Olympia Food Co-op Growth
Tonight I went to a forum about growth for the Oly Food Co-op. Those who know me know that I love the co-op more than anything else, and I love to enumerate its many virtues. That is mostly why I went to the meeting tonight. I thought it would be a great opportunity to get together with other people who love the co-op, eat free co-op snacks, gush about the co-op and decide what to do next.
It was kind of like that, only not so much of the gushing part. I learned that a lot of people who love the co-op also have strong emotions about it because they don't feel it is all it could be.
This was interesting to me because I think the co-op is perfect. But some people feel it needs to be more competitive, convenient, and attractive-looking. Some people feel it needs to return to its roots and be more stringent about environmental choices, nutrition standards, and politics. Some people think it needs to be bigger, some think it needs to splinter into smaller co-ops, some think we need a Tumwater location. There are a lot of considerations out there.
I listened to people worry about Whole Foods moving in and using aggressive business tactics to hurt the co-op. I listened to people who feel the co-op is headed the way of Seattle's flashy PCC, people who miss the days when the co-op was a sugar-free safehaven, people who are upset about the process the co-op is using to get member feedback about growth, and people who felt we needed to stick to the agenda.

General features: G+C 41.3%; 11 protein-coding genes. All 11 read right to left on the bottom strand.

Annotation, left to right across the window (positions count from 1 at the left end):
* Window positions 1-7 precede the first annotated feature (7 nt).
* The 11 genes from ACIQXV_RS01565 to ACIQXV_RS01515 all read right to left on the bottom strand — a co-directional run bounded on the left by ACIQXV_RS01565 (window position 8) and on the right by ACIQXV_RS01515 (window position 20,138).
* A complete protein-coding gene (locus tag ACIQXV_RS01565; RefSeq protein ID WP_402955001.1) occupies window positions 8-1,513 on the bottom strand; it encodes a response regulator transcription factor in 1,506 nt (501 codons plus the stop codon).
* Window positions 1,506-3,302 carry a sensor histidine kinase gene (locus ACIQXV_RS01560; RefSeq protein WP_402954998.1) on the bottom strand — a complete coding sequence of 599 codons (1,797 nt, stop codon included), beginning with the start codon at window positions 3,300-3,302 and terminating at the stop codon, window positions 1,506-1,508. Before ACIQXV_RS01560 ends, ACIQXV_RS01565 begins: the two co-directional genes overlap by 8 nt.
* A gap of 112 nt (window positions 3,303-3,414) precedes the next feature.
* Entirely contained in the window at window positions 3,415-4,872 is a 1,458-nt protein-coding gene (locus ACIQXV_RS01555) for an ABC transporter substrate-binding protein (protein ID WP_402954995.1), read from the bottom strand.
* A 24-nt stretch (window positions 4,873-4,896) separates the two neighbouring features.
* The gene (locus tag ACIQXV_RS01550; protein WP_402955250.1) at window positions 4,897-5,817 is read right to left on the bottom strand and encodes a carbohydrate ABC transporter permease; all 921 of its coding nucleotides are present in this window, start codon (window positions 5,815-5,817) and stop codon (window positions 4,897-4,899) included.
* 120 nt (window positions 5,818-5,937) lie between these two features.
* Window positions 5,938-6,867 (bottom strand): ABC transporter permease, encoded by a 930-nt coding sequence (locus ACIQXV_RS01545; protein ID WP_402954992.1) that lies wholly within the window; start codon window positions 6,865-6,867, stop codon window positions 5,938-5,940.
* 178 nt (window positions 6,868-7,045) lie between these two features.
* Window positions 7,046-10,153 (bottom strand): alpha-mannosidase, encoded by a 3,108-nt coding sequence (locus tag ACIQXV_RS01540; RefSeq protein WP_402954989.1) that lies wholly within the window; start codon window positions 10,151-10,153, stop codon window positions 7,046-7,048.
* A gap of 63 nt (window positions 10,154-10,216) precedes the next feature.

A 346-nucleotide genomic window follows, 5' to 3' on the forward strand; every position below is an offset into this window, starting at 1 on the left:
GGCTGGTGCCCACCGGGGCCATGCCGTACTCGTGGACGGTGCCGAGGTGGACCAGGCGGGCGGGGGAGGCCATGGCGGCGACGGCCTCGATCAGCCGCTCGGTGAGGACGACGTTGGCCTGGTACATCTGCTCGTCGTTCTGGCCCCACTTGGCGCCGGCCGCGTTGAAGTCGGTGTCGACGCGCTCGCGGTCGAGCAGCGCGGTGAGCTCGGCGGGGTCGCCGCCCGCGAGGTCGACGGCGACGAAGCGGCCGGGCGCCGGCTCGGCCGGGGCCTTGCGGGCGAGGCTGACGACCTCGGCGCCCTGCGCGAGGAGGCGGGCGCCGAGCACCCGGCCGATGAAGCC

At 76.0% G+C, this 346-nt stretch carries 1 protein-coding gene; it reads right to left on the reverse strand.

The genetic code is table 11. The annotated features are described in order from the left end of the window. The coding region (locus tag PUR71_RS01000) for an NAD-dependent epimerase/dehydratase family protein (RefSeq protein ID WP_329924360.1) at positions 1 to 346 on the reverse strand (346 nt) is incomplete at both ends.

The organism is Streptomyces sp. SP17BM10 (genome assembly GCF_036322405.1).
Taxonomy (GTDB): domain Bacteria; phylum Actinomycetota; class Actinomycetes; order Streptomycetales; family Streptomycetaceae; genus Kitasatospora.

I know not everyone out there cares about the considerations of a grocery store, but to me it is so important. I was busting with love for the co-op through every contentious moment.
Yes, I am a big dork for the co-op.
I enjoy giving them money.
I don't mind writing down my prices.
I consider grocery shopping to be a good Friday night date.
This summer I went to check out and saw that in my heaping cart, all of my produce was locally grown. I care about that. I can see people that I know who grew that food in my food, and the rain and melting glaciers and familiar places in my food. Maybe that sounds hippy-dippy, but that is really how I feel about it. I think local produce is healthier for me nutritionally, politically, and spiritually.
SO, anyway, regardless of how the co-op grows or stays small, I will be there with her. I love our co-op because it is a welcoming, ethical, smart business where good people work. I will continue to shop there, and I don't mind writing down prices, scavenging in the reduced bin, appreciating the volunteers, sweeping up the bulk aisle, bringing in my egg cartons, sampling the peas, and noticing the staff who do such a spectacular job of making the co-op a good place to be.
If you are a member of the Olympia Food Co-op, you can make your thoughts known on growth issues by filling out an advisory ballot, and by attending the annual membership meeting. If you are not a member of the Olympia Food Co-op, I could not recommend it more highly.